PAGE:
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Kenny Walter is an editor with HCPLive. Prior to joining MJH Life Sciences in 2019, he worked as a digital reporter covering nanotechnology, life sciences, material science and more with R&D Magazine. He graduated with a degree in journalism from Temple University in 2008 and began his career as a local reporter for a chain of weekly newspapers based on the Jersey shore. When not working, he enjoys going to the beach and enjoying the shore in the summer and watching North Carolina Tar Heel basketball in the winter.
A combination of poor performance and methodological limitations were found for the machine learning models.
While more and more prediction models for psychiatric disorders are being developed, particularly for pediatric patients, the results still do not show the models are ready for clinical use.
A team, led by Seena Fazel, MD, BSc (Hons), MBChB, FRCPsych, Department of Psychiatry, Oxford Health NHS Foundation Trust, University of Oxford,conducted a systematic review of new prediction models for child and adolescent mental health, while also examining their development and validation.
In recent years there has been several new prediction models leveraging new machine learning technology to forecast the risk of mental health disorders, including attention deficit/hyperactivity disorder (ADHD), for child and adolescent individuals. However, some methods might be of higher quality than others, making it important to create a hierarchy of quality for use.
In the study, the investigators culled 5 databases for published studies on developing or validating multivariable prediction models involving patients under 18 years between January 1, 2018 and February 18, 2021. They assessed quality using the Transparent Reporting of a multivariable prediction models for Individual Prognosis Or Diagnosis checklist.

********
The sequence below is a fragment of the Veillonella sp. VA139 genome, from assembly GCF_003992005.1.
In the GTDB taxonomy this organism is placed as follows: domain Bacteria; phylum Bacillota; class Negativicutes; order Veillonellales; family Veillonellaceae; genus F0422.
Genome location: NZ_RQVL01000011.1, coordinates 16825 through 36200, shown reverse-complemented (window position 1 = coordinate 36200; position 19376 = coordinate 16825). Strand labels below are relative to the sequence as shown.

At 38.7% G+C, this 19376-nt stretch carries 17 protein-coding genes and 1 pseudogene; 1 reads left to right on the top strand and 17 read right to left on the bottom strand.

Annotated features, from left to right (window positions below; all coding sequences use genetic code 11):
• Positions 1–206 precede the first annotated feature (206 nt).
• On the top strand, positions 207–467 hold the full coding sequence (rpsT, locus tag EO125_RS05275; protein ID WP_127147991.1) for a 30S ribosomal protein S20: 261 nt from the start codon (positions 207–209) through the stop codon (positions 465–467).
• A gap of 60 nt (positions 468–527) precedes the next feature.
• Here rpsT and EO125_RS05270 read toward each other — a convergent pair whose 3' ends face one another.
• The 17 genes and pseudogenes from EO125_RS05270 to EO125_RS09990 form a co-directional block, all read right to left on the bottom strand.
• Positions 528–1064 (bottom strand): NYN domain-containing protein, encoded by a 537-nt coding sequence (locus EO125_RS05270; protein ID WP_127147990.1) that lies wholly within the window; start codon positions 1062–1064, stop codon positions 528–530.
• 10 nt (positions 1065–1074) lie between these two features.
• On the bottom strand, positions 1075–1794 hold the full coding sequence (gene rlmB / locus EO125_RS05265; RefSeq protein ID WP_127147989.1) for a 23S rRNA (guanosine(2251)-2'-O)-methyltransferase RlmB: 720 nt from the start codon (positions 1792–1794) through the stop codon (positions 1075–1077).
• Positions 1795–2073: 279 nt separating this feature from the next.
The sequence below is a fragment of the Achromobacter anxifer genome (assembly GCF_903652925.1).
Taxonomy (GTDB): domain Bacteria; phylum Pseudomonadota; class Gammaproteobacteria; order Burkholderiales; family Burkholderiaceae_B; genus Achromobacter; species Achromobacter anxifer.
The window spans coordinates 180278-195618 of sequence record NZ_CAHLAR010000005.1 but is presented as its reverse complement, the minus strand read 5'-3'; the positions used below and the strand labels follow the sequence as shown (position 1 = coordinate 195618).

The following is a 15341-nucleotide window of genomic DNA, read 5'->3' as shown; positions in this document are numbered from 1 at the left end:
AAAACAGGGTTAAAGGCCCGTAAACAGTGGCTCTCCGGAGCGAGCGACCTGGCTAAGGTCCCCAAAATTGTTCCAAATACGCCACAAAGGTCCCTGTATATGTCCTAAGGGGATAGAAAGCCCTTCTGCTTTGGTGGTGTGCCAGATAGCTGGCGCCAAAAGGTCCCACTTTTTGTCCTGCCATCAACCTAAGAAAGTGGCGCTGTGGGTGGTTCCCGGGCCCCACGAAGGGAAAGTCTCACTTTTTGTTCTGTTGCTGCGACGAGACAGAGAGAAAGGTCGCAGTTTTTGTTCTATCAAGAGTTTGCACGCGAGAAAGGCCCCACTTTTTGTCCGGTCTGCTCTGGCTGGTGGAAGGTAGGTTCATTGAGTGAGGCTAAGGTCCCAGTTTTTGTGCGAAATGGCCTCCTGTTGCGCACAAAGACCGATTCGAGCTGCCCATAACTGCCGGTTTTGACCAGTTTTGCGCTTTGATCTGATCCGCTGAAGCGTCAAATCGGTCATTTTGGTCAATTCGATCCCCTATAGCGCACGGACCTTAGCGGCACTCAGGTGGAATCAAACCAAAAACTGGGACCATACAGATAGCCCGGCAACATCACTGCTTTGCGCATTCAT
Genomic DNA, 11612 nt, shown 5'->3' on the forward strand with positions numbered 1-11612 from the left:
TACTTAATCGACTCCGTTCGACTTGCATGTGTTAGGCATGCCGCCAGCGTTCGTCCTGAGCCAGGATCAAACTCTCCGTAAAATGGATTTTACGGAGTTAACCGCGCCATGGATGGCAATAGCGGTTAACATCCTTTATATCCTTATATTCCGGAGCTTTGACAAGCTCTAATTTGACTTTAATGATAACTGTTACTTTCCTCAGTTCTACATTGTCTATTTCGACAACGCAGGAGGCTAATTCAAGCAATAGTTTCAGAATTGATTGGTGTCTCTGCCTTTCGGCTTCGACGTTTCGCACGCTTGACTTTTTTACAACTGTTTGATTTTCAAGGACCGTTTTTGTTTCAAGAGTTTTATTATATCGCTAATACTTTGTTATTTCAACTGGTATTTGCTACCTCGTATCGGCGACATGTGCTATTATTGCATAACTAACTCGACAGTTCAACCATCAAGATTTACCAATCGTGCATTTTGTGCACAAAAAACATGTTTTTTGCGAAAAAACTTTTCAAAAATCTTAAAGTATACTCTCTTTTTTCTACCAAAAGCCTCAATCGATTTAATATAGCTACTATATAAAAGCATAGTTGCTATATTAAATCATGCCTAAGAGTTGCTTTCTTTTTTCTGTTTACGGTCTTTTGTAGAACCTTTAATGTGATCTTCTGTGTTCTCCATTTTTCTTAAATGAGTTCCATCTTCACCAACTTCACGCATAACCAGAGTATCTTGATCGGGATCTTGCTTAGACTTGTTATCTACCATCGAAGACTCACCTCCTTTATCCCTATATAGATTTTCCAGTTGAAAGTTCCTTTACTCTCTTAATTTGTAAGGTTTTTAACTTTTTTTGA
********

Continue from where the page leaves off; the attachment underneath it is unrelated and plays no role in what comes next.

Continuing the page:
The team also assessed the quality of methodology using items based on expert guidance and the PROBAST tool.
Of the 100 studies identified, 41 involved a new prediction model, 48 focused on validating an existing model, and the remaining 11 studies involved both development and validation.
The majority of studies (n = 75) reported a model discrimination measure and 26 studies reported calibration.
For the 52 new prediction models, 12% (n = 6) were for suicidal outcomes, 35% (n = 18) produced a future diagnosis, and 10% (n = 5) centered on child maltreatment.
Other outcomes identified were violence, crime, and functional outcomes.
There were also 11 new models aimed specifically at high-risk populations.
Approximately 33% of development studies were sufficiently statistically powered (n = 16%; 31%). This was mostly lower for validation trials (n = 12; 25%).
For performance, the discrimination—measured by the C-statistic—for new models ranged from 0.57 for a tool predicting ADHD diagnosis in an external validation sample to 0.99 for a machine learning model predicting foster care permanency.
“Although some tools have recently been developed for child and adolescent mental health for prognosis and child maltreatment, none can be currently recommended for clinical practice due to a combination of methodological limitations and poor model performance,” the authors wrote. “New work needs to use ensure sufficient sample sizes, representative samples, and testing of model calibration.”
Currently, the majority of mental health conditions are diagnosed for and treated based on clinical interviews and questionaries, as well as cognitive testing, which can give clinicians a better understanding on why an ADHD patient is behaving in a certain way.
However, in ADHD cognitive tests do not identify the variety of symptoms and deficits, including selective attention, poor working memory, altered time perception, difficulties maintaining attention, and impulsive behavior commonly associated with the disorder.
The study, “Prediction models for child and adolescent mental health: A systematic review of methodology and reporting in recent research,” was published online in JCCP Advances.